a list compiled by Alex Kasman (College of Charleston)

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A Mathematical Mystery Tour: Discovering the Truth and Beauty of the Cosmos (1999)
A.K. Dewdney
(click on names to see more mathematical fiction by the same author)
Highly Rated!

A "chicken and the egg"-type question of interest to fans of mathematics is this: "Are mathematical results discovered or invented?" To answer this question, A.K. Dewdney takes a "mathematical" tour through history, talking to characters who may be able to help solve this "mystery".
Note that this book was reviewed in the AMS Notices.

Contributed by Philip Ansbaugh

"I found this book very hard to put down. I am by no means a mathematician yet I found it higly informative. I think it should be required reading for all begginning math classes. The problem I had in math (in school) was the inability of my teachers to explain why we needed to know algebra , calc. etc."

More information about this work can be found at
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Works Similar to A Mathematical Mystery Tour: Discovering the Truth and Beauty of the Cosmos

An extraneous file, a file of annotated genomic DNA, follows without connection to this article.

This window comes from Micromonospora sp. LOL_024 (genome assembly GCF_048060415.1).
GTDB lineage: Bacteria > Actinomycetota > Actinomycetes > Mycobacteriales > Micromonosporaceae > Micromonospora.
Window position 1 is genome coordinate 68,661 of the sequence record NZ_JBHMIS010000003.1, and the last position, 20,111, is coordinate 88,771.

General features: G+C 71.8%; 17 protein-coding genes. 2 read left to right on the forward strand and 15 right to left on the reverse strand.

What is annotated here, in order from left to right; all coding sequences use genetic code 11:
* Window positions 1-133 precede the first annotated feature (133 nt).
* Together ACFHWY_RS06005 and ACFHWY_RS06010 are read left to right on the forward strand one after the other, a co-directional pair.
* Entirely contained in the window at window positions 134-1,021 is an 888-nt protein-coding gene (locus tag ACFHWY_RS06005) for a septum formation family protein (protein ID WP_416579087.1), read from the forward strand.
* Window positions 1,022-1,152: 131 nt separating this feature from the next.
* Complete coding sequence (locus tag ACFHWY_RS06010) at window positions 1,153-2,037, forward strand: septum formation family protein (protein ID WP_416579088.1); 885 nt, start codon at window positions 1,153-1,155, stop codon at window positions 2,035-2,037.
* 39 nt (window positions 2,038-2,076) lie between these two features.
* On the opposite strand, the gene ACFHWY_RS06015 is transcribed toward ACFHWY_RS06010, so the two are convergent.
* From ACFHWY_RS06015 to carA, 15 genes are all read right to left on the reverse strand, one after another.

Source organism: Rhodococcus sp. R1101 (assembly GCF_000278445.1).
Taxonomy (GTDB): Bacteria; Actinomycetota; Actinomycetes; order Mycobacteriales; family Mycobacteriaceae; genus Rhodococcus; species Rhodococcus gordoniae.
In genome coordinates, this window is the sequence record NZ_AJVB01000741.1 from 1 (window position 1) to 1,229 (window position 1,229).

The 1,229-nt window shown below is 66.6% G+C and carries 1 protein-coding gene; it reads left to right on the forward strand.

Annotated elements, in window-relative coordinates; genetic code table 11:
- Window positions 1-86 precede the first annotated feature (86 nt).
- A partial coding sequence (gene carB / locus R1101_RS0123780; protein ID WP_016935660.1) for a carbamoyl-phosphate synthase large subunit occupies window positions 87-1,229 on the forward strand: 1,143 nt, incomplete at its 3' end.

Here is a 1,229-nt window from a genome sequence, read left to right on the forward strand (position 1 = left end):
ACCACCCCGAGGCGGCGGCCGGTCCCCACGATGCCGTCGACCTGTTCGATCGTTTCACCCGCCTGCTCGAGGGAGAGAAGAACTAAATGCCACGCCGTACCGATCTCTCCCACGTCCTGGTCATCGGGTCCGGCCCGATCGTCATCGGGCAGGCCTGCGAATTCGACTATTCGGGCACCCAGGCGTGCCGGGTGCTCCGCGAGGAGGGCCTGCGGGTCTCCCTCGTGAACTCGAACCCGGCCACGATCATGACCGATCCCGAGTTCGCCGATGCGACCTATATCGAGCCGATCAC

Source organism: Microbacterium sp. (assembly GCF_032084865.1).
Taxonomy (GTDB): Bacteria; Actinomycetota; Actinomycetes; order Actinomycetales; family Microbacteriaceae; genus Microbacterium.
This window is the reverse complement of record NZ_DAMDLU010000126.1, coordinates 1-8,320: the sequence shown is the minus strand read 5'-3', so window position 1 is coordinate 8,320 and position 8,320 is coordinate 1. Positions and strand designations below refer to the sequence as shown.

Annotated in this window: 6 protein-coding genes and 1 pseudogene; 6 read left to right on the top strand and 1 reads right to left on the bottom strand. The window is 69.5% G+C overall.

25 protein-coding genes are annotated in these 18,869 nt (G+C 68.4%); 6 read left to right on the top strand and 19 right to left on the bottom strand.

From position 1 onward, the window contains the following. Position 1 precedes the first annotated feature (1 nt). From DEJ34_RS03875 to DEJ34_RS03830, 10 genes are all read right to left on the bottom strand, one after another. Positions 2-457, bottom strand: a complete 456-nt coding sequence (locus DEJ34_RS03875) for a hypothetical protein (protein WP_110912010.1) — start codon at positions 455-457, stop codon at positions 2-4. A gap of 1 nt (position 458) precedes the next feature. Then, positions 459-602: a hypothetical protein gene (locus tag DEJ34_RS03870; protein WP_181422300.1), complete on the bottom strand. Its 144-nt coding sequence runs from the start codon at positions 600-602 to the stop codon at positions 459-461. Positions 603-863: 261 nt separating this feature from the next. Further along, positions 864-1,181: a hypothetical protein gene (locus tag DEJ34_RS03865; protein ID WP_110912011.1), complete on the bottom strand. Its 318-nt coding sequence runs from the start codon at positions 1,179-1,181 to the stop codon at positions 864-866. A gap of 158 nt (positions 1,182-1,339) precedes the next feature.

According to my `secret formula', the following works of mathematical fiction are similar to this one:
  1. A Certain Ambiguity: A Mathematical Novel by Gaurav Suri / Hartosh Singh Bal
  2. Zéro, ou les Cinq vies d'Aemer by Denis Guedj
  3. Shakespeare Predicted it All by Dietmar Dath
  4. Stella Maris by Cormac McCarthy
  5. The Parrot's Theorem by Denis Guedj
  6. Pythagorean Crimes by Tefcros Michaelides
  7. Conned Again, Watson! Cautionary Tales of Logic, Math and Probability by Colin Bruce
  8. The Shackles of Conviction by James R. Meyer
  9. Ultima lezione a Gottinga [Last lecture at Göttingen] by Davide Osenda
  10. Ramanujan's Miracles: A Drama To Demystify Mathematics by R.N. Kapur
Ratings for A Mathematical Mystery Tour: Discovering the Truth and Beauty of the Cosmos:
RatingsHave you seen/read this work of mathematical fiction? Then click here to enter your own votes on its mathematical content and literary quality or send me comments to post on this Webpage.
Mathematical Content:
3.67/5 (6 votes)
Literary Quality:
4.5/5 (6 votes)

GenreHistorical Fiction, Didactic,
TopicReal Mathematics, Logic/Set Theory,

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Exciting News: The 1,600th entry was recently added to this database of mathematical fiction! Also, for those of you interested in non-fictional math books let me (shamelessly) plug the recent release of the second edition of my soliton theory textbook.

(Maintained by Alex Kasman, College of Charleston)